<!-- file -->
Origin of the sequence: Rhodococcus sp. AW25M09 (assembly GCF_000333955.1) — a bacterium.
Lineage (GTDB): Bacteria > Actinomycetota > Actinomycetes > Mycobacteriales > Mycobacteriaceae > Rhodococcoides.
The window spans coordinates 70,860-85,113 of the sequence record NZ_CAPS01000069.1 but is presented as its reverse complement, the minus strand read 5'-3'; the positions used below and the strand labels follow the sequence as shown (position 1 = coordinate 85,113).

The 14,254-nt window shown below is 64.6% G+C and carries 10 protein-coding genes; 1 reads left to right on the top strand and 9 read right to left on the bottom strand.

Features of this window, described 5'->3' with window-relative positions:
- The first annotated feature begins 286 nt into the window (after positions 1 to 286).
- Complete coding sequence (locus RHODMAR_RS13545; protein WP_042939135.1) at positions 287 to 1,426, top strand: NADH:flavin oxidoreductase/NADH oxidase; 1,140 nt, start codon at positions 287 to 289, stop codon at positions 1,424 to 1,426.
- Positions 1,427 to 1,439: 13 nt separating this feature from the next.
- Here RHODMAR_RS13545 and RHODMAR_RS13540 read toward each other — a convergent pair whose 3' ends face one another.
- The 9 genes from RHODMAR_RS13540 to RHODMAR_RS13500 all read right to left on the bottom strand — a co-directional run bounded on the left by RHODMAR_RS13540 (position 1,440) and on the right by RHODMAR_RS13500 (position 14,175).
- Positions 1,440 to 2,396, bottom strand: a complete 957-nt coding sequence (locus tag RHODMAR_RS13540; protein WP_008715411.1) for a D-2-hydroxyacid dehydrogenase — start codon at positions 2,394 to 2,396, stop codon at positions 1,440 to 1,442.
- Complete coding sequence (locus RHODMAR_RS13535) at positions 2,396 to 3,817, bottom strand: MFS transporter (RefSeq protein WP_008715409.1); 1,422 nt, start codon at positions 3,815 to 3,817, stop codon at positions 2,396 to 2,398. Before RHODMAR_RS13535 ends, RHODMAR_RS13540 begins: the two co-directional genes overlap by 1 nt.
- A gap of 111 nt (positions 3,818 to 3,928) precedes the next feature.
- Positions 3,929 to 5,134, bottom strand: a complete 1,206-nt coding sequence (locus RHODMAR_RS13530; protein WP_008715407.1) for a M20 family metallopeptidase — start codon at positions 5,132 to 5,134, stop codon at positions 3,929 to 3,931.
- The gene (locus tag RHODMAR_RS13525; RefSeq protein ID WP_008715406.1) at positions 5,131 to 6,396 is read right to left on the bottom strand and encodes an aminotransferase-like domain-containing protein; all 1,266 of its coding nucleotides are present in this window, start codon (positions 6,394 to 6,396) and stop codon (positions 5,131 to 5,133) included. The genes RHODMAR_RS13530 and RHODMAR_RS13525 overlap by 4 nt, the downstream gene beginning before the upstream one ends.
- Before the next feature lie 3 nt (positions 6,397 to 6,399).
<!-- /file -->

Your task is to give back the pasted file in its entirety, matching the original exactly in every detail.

Origin of the sequence: Rhodococcus sp. AW25M09 (assembly GCF_000333955.1) — a bacterium.
Lineage (GTDB): Bacteria > Actinomycetota > Actinomycetes > Mycobacteriales > Mycobacteriaceae > Rhodococcoides.
The window spans coordinates 70,860-85,113 of the sequence record NZ_CAPS01000069.1 but is presented as its reverse complement, the minus strand read 5'-3'; the positions used below and the strand labels follow the sequence as shown (position 1 = coordinate 85,113).

The 14,254-nt window shown below is 64.6% G+C and carries 10 protein-coding genes; 1 reads left to right on the top strand and 9 read right to left on the bottom strand.

Features of this window, described 5'->3' with window-relative positions:
- The first annotated feature begins 286 nt into the window (after positions 1 to 286).
- Complete coding sequence (locus RHODMAR_RS13545; protein WP_042939135.1) at positions 287 to 1,426, top strand: NADH:flavin oxidoreductase/NADH oxidase; 1,140 nt, start codon at positions 287 to 289, stop codon at positions 1,424 to 1,426.
- Positions 1,427 to 1,439: 13 nt separating this feature from the next.
- Here RHODMAR_RS13545 and RHODMAR_RS13540 read toward each other — a convergent pair whose 3' ends face one another.
- The 9 genes from RHODMAR_RS13540 to RHODMAR_RS13500 all read right to left on the bottom strand — a co-directional run bounded on the left by RHODMAR_RS13540 (position 1,440) and on the right by RHODMAR_RS13500 (position 14,175).
- Positions 1,440 to 2,396, bottom strand: a complete 957-nt coding sequence (locus tag RHODMAR_RS13540; protein WP_008715411.1) for a D-2-hydroxyacid dehydrogenase — start codon at positions 2,394 to 2,396, stop codon at positions 1,440 to 1,442.
- Complete coding sequence (locus RHODMAR_RS13535) at positions 2,396 to 3,817, bottom strand: MFS transporter (RefSeq protein WP_008715409.1); 1,422 nt, start codon at positions 3,815 to 3,817, stop codon at positions 2,396 to 2,398. Before RHODMAR_RS13535 ends, RHODMAR_RS13540 begins: the two co-directional genes overlap by 1 nt.
- A gap of 111 nt (positions 3,818 to 3,928) precedes the next feature.
- Positions 3,929 to 5,134, bottom strand: a complete 1,206-nt coding sequence (locus RHODMAR_RS13530; protein WP_008715407.1) for a M20 family metallopeptidase — start codon at positions 5,132 to 5,134, stop codon at positions 3,929 to 3,931.
- The gene (locus tag RHODMAR_RS13525; RefSeq protein ID WP_008715406.1) at positions 5,131 to 6,396 is read right to left on the bottom strand and encodes an aminotransferase-like domain-containing protein; all 1,266 of its coding nucleotides are present in this window, start codon (positions 6,394 to 6,396) and stop codon (positions 5,131 to 5,133) included. The genes RHODMAR_RS13530 and RHODMAR_RS13525 overlap by 4 nt, the downstream gene beginning before the upstream one ends.
- Before the next feature lie 3 nt (positions 6,397 to 6,399).